Personally, I say make them all alcohol engines - they are already a fully blueprinted engine! What extra cost is involved? None! Don't think for a second that your current gas carbs aren't blueprinted.
Price & availability: Alcohol is cheaper than spec gas +additives already. Alcohol is readily available (non-ethanol, pure gas, benzenes, propylene oxides, etc etc) are expensive and not exactly purchased at the nearest gas station to the track. One less fuel for the track parts guys to carry. Tracks that offer pump-arounds would only need one rather than two (gas being highly explosive.)
I HAVE seen karts on fire. Both times, it's been gas (2 cycle & clone.) With that said, I wouldn't base any decision of mandated fuel by safety alone. It needs to be grade consistent and tech enforceable (something that a lot of club and local tracks are having serious trouble with gas currently.)

--
Thanks and God bless,
Brian Carlson
Carlson Racing Engines
Vector Cuts
www.CarlsonMotorsports.com
Celebrating 25 years of service to the karting industry
765-339-4407
bcarlson@CarlsonMotorsports.com
 
I can only imagine that the main driving force behind the clone really does not want to see alky being used. This would probably push the power over the edge and cause cast rod failures, fractured crankshafts and other stress failures. Then the clone fixes would really be in the path of the old flat heads! Not good for a program that is already heading in that direction ! i.e. converting to alky would drive the cost of the engine up and reduce the durability!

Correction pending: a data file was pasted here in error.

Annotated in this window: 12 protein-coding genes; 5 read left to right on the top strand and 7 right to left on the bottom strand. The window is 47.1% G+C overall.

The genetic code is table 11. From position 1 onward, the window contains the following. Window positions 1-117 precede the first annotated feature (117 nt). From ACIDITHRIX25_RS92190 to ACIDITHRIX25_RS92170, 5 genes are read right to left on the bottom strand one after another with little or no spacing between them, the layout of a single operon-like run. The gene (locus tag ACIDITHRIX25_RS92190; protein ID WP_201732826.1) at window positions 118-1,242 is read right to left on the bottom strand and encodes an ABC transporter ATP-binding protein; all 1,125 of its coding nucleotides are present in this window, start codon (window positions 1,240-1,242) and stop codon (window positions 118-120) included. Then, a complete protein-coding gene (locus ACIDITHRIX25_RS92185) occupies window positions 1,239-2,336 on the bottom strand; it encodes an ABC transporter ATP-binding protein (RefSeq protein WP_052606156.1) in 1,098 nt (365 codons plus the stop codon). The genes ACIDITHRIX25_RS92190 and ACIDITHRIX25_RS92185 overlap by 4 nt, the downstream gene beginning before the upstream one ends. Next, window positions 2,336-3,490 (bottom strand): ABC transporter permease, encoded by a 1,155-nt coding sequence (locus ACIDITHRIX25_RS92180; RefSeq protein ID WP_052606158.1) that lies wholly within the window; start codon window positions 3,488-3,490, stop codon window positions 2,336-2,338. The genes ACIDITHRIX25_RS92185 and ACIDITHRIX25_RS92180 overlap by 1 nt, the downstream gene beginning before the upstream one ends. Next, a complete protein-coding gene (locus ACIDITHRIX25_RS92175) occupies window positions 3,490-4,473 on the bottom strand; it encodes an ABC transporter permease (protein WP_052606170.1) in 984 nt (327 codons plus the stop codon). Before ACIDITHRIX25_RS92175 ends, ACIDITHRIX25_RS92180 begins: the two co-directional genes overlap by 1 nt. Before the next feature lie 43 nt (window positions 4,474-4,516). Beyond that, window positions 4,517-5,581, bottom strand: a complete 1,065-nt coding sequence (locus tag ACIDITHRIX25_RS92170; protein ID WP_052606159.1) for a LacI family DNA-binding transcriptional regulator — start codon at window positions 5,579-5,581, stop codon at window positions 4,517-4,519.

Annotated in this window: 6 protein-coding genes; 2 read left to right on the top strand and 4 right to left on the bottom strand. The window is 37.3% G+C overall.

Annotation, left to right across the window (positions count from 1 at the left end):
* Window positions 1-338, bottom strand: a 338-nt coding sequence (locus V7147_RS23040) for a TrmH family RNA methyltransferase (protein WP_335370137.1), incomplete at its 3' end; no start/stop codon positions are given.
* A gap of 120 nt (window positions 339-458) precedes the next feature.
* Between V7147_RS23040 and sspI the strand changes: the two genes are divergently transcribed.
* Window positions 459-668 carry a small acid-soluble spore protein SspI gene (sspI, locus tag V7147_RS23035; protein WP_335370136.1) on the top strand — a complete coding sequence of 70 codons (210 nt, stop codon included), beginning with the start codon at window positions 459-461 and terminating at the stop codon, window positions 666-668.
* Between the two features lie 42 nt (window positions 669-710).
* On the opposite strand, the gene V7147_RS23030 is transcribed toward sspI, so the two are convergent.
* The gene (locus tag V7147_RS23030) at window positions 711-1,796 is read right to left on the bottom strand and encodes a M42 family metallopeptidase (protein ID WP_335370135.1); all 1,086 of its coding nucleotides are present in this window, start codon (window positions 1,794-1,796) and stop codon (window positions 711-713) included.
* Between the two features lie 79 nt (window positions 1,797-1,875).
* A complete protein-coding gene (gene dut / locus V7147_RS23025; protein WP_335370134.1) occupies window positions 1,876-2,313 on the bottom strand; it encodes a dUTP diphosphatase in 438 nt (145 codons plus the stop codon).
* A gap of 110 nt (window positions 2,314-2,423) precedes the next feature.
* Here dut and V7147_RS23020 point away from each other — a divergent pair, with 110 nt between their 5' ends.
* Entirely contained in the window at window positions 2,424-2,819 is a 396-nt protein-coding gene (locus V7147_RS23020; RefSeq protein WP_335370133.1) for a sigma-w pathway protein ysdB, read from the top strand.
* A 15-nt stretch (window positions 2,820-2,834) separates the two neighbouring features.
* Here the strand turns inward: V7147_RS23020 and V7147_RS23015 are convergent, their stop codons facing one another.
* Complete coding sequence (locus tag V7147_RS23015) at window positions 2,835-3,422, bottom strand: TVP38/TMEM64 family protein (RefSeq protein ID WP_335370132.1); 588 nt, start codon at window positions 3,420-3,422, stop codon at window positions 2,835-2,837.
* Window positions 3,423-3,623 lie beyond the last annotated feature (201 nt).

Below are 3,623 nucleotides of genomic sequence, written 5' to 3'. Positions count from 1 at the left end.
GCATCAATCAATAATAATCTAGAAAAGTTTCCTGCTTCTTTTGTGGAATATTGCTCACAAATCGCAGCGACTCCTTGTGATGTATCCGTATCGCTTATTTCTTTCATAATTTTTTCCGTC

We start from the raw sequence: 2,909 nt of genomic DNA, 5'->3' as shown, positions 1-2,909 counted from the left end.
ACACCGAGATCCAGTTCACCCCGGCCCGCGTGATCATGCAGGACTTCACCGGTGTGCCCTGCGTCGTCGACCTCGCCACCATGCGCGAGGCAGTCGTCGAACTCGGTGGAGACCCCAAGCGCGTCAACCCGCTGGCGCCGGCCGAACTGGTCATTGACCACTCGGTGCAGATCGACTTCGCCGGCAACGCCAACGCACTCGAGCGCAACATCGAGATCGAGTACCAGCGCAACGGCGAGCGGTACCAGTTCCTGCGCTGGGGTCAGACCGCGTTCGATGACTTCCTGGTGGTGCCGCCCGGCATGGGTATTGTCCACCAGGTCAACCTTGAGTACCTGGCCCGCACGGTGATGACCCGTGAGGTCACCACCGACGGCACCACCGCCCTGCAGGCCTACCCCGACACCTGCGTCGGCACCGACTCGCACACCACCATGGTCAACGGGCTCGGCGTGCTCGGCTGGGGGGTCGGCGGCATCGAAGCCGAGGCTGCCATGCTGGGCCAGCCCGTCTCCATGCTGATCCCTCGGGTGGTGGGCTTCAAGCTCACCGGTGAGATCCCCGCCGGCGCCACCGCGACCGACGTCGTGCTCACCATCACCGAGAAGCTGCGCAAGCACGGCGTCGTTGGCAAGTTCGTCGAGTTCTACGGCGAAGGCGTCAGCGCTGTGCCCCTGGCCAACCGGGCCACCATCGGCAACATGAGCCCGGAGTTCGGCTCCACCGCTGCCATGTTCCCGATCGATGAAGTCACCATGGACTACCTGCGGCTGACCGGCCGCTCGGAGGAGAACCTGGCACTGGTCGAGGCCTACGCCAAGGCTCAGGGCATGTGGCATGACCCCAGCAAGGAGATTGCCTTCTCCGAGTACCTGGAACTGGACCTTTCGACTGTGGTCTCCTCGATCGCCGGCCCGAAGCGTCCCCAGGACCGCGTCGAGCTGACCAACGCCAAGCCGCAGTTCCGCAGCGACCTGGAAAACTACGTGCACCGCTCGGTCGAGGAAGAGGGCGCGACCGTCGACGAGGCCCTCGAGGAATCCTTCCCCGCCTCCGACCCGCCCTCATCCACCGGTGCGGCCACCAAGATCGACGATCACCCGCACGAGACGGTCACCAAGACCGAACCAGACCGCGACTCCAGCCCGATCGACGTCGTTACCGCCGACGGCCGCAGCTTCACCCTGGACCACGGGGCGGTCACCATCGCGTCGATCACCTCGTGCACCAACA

Steve
 
I hear you Steve.
I like the aspects of LO206 and Pro-Gas animal on gas, but the clone has become a fully blueprinted race engine.
The clones do not come with quality reliable rods like the Briggs do, and the clones are already seeing rod failures at current rpms.
Billet clone rods are readily available (and legal at some tracks) and certainly on the horizon to be approved across the board.
I suspect that we'll also see the current spring tech go by the wayside in lieu of overall length and coil wire diameter tech similar to the flathead in the not so distant future.

As far as I'm concerned, the clone has been a fully blueprinted engine for a few years now. $1000+ for an engine that is $100 retail - why shouldn't they have a reliable rod for that kind of money?

Gas or alcohol, it's already a blueprinted engine.